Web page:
…author Barrie noted, “It doesn’t show the devil in Peter.”

Let’s be honest: Peter Pan cut off a pirate hand and threw it to a crocodile. Why not just kill him? Why throw his hand to a crocodile? Was it because his last name was hook? That’s not funny, that’s just mean.

If you want more examples, pick up J.M. Barrie’s 1911 book Peter and Wendy.

 

2. Oliver Twist

 

Charles Dickens’ classic Oliver Twist follows the titular character who is born into poverty and grows up being forced to toil in the workhouse. It’s dark, it’s depressing, and it’s kind of fun.

It’s a match made in heaven for SNL.

Oliver Twist Cover

Image Via Amazon

 

In this sketch, the cowardly Oliver is told to ask for more food because the poor orphans are hungry. Shaking, Oliver goes up but is…

 

Oliver Twist

Image Via Variety

…interrupted by a full grown woman who comes out of nowhere begging for food she doesn’t need. How selfish!

When Oliver gets the bowl, the woman insults him. Oliver, the pinacle of human goodness, offers to share because of course he does. But unfortunately for him, the woman takes the whole bowl. If you thinks that’s depressing, you should read the book.

 

3. Cat in the Hat

 

Just like the Seuss’ book, this sketch opens up in rhyme. The twist? The Cat comes in just a bit too early. And turns out he knows the children’s mother!

The whole sketch builds from there. Why is the Cat in the Hat cut out from the pictures? The daughter can dance? And who is the children’s father? And will Thing One and Thing Two make an appearance?

This sketch, like the book, is a classic.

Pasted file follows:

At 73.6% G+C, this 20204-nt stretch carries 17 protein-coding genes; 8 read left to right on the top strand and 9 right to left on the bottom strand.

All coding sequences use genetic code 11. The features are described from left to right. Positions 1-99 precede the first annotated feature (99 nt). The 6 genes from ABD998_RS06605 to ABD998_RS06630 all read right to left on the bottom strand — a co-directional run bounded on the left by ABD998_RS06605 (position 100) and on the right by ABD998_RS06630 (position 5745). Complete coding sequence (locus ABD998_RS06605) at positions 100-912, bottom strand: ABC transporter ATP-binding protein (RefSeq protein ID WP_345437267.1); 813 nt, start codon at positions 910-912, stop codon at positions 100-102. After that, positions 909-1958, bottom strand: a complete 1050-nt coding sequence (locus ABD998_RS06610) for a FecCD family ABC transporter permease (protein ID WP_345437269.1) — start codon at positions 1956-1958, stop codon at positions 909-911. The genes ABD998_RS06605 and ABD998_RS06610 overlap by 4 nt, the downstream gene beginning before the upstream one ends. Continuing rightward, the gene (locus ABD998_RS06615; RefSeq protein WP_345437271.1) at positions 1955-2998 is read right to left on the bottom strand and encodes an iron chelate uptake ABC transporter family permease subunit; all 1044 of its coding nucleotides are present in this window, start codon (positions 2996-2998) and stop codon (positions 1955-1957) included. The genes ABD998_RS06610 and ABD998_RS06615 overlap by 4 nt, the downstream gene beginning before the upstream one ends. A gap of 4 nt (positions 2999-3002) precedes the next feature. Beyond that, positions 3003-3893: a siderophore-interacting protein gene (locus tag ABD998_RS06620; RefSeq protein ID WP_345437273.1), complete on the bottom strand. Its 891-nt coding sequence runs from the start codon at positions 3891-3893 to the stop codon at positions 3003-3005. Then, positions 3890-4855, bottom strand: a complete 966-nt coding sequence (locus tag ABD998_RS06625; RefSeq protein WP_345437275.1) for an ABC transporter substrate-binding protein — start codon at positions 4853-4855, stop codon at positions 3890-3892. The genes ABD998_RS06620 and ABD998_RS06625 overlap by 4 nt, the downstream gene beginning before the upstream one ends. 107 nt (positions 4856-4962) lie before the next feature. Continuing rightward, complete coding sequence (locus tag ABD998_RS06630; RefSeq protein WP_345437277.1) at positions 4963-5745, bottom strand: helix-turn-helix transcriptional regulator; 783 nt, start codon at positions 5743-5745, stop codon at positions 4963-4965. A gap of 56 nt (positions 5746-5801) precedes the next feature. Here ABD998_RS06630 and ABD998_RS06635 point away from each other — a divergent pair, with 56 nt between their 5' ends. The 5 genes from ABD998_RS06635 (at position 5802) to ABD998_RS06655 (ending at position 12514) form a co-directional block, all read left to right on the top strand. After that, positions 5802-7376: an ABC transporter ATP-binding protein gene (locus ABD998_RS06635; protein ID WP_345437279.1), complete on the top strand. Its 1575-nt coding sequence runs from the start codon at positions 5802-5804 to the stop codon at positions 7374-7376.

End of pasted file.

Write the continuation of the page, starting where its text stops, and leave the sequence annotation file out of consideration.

2. The Hobbit

 

The Lord of the Rings and The Hobbit have much of the same characters, and the film adaptations have much of the same cast, so it’s only naturally we’d want to see them together. But how?

The Office is a good place to start. It’s a match made in heaven. Tolkien intended The Hobbit to be a children’s story, and The Office is basically a room full of children.

It might just be the best sketch yet, but that could because of Martin Freeman reprises his role as Bilbo Baggins.

 

Bilbo Baggins on SNL

Image Via Rebloggy

He’s basically Michael Scott. But that’s not the best part.

The best part is this…

Gollum SNL

Image Via Giffer

1. Game of thrones

 

Before the premiere aired, we already knew that more Game of Thrones spin offs than we could count were coming.

In case you wondering, we already know the details of two confirmed spin offs! Two! That’s almost the majority of my fingers on my writing right hand.

 

Game of Thrones-SVU poster

Image Via Deadline

But this sketch is a gem. It’s big, it’s long, it goes everywhere and does everything we want. The best part? We got SVU stars Mariska Hargitay and Ice-T investing the death of Oberyn Martell. Who could have crushed his death?

If you want to look at my thoughts when this sketch came out, you can read it here! And if you want more Game of Thrones parodies (and I know you do!), you can see my list here!

 

The great things about books is there are no commercials

Image Via Funny Jokes. Funny Quotes. Funny Sayings.com

Overall, these classic sketches based on classic works will make you laugh, cry, and then you’ll realize you’re crying because you’re laughing so much.

 

Featured Image Via SNL